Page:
HAD HIM THERE. "Well, yoar goo»e is exclaimed Mr. Mao Jones as he entered the dining-room on Christmas Day. "Who has been roasting you this time, love ? asked Mrs. Mao Jones, anxiously.
STICKING TO HIS PALS. The Dukes of Portland and Clarence Find a Trusty Supporter, A good story is toM of the Duke of Portland and the Duke of Clarence and Avondale with reference to a conversation they had with a street arab in London. Whilst wulking down one of the princi- pal thoroughfares in the Ofty the two dukes came across a first-rate specimen of the regular London street atab. The Duke of Poitland, thinking of (teeing a bit of fun, quickly called the lad to him, and said— MMy boy, I'll give you balf-a-crown if you'll go and tip that policeman's bat off." The boy, thinking he was joking, said he would like to see the colour of the money first. The Duke instantly pulled out a half-crown, and gave it to the boy. So the bargain was made. Now came the fan. The lad crept away, and running as hard as his legs could carry biiu after the police- man, jumped up behind him, and knocked his hat off rolling into the gutter As quick as lightning the bobby" was after him, and in a few seconds the boy was collared. Of course be was asked what he did such a thing for, &c. Those two gents told me to do it," replied the poor lad, now almost in tears. Off marched the policeman to the "two gents," taking with him the lad by the collar. Of course, the duke readily admitted having paid the lad for the trick he bad so succeisfully played. "Your names," demanded the policeman in a voice like a. lion. "I am the Duke of Portland," said that "gent." "Now, come, no nonsense; let's just have your proper names without any bother," returned the constable. After having convinced the officer of the law that it was correct, he turned to the Duke of Clarence and Avondale and aeked for his name. Almost precisely tho same conversatson took pl-ice between theso two. At last, partly satisfied as to who they really were, the policeman turned to tho boy, and said And what's your name ?" "My name's the Duke of Westminster," replied the lad, aud I mean to stick to my pals." — —
TRUTH AND FICTION. A U>liO > u tic; G'a-. ♦« Christianity Oosifi Her 20,000 Marks. Tha daughter of a Jewish merchant a) Ham- burg re«idad in Berlin with a brotiitr, and made the acquaintance of an orthodox Christian solicitor. They fell in love with each other, but the solicitor's father made his consent dependent on the young lady's conversion to Christianity. But the fattier of the latter expressed a wish that his daughter should remain a Jewess, at any rate until his death. In spite of this she was baptised on a certain day in December, laet year, at two o'clock, immediately after which she became engaged to the solicitor. About an hour afterwards a telegram arrived from Hamburg aaaounoiag (hat the death of her fattier from an apoplectic stroke lied taken place on the same day at lialf-past two n'elock. When the father's testament was opened it was found tbtt besides the stiate of his property legally belonging to his daughter he htfd also bequeathed to her a legacy of 20,000 marks, under condition that she remained a Jewess till his death; Her conversion, however, having taken place haff an hour before, she lost the legacy. Legal proceedings were ioatit uted by her to dispute the validity of tht clause, but they have been unsuccessful.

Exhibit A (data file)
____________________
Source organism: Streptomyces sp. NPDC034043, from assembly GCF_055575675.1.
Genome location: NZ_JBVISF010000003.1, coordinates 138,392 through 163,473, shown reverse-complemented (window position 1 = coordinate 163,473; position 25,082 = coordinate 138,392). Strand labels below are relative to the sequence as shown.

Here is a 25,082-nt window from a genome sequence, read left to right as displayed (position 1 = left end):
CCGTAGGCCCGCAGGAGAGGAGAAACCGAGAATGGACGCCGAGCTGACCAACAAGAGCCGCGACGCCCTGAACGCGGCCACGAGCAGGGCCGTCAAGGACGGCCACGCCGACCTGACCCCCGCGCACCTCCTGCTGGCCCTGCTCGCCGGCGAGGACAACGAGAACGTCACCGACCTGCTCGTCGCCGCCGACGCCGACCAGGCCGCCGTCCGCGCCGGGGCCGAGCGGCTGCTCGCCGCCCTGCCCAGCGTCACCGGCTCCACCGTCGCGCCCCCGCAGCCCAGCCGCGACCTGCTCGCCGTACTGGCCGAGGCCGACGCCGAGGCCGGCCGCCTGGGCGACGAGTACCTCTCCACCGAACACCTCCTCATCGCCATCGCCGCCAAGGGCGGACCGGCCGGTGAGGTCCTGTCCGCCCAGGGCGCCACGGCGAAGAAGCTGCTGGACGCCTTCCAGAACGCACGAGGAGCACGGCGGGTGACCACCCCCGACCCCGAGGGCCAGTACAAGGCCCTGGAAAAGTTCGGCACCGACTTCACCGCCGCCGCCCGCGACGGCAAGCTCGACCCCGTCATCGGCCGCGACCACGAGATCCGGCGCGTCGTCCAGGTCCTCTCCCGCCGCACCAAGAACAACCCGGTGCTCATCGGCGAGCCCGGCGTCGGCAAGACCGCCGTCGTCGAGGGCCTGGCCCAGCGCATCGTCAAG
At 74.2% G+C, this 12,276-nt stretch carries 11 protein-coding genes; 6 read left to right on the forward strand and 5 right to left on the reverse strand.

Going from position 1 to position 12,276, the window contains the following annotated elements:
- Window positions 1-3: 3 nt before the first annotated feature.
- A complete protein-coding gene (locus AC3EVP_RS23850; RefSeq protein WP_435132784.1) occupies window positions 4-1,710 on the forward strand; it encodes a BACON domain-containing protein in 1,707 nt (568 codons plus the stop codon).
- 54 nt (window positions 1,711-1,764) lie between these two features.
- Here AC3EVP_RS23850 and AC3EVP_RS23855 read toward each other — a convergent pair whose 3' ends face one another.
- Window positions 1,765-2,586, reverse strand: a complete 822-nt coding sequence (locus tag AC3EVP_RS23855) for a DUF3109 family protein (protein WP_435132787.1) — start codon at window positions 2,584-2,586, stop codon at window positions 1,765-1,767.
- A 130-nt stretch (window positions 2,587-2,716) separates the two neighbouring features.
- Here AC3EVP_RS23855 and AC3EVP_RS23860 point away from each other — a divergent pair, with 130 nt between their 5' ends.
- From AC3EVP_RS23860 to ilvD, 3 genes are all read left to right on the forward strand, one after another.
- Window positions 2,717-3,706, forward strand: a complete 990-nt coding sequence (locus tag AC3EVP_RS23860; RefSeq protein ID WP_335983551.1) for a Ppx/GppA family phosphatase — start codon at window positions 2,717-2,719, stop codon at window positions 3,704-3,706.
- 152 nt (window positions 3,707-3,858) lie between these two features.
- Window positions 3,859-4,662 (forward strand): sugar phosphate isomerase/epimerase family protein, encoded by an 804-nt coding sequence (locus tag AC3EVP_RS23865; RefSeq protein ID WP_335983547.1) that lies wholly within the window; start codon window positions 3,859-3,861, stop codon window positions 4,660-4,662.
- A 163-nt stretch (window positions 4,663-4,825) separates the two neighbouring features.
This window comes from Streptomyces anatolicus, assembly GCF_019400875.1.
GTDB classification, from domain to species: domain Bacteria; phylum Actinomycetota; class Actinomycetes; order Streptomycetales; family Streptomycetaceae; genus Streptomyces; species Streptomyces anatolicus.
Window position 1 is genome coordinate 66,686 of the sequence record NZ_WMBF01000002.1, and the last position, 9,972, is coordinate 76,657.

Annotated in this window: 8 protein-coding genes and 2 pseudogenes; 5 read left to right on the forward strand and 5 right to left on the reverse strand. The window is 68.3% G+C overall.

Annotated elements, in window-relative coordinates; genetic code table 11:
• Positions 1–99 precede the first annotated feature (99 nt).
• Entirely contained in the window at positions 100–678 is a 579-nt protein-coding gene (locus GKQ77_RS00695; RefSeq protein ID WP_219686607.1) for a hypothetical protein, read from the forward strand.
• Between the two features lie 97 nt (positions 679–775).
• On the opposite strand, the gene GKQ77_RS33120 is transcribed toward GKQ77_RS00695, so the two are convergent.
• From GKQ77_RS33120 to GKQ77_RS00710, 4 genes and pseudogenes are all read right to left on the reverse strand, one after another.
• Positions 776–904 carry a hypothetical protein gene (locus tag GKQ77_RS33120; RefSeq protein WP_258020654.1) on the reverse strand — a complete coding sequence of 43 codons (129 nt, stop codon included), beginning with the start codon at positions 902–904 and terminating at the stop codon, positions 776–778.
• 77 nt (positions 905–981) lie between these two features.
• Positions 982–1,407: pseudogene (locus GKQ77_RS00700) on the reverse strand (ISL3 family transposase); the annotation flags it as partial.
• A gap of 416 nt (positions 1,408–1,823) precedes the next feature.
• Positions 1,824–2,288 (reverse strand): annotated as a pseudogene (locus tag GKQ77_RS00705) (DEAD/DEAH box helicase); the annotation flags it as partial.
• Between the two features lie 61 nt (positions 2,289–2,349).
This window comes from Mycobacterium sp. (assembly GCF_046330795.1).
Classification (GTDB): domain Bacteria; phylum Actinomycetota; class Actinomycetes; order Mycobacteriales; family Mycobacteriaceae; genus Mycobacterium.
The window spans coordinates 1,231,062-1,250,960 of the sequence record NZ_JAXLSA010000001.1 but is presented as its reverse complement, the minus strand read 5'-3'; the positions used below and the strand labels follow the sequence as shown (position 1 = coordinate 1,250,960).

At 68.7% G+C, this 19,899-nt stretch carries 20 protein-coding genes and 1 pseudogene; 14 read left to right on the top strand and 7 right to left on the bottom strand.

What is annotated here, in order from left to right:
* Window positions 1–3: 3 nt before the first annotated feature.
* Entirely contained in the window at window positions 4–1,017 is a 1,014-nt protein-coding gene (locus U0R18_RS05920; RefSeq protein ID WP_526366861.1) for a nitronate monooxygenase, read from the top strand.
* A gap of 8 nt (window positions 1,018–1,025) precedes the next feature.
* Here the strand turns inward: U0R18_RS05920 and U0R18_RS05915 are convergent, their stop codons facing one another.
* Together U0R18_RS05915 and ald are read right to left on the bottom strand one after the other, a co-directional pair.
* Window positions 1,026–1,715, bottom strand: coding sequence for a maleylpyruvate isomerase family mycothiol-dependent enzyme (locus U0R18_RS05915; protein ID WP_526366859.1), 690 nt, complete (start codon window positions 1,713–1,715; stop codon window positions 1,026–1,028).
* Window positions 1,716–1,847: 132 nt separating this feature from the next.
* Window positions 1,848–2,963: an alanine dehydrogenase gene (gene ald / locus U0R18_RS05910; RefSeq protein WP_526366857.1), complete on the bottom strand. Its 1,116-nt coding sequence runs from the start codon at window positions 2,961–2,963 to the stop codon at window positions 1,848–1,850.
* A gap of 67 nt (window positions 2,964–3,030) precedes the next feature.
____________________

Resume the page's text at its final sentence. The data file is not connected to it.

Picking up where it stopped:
A WESTERN EDITOR'S KICK. We acknowledge our inability to successfully run a newspaper in Garfield County, says the Grand Valley (Colorado) Oactus. In the firstpisce we received a alastical education-somauting that aGr.rfifid County newspaper man has as little use for as a frog has with side pockets. In the second place, to manufacture a lie out of whole cloth, and make an apology (on the side), and the next issue double discount all the liars, from Aiianins down to the Carbondale Snowslide; to toady to some corrupt corporation or individual who has a few thousand dollars, with the expecta- tion of getting a few dollars on advertising to carry the woodcut of some hotel purporting to give the best board in the State, and at the same time let the hotel man feed you rough on rate and never kick; these are only n few of the many characteristics necessary to the success of a Garfield County newspaper man. Wo prefer to lose a little on the Cactus and run an independent journal. We don't cuter to any of this class of people, because whe-n n. man can't find enough wholesome literature to publish without resorting to the lower grade of journalism or the wholesale manufacture of scandal and falsehood, intcrpersed with ignorance of the mo^t inexcusable type, it is about time to step down and cut.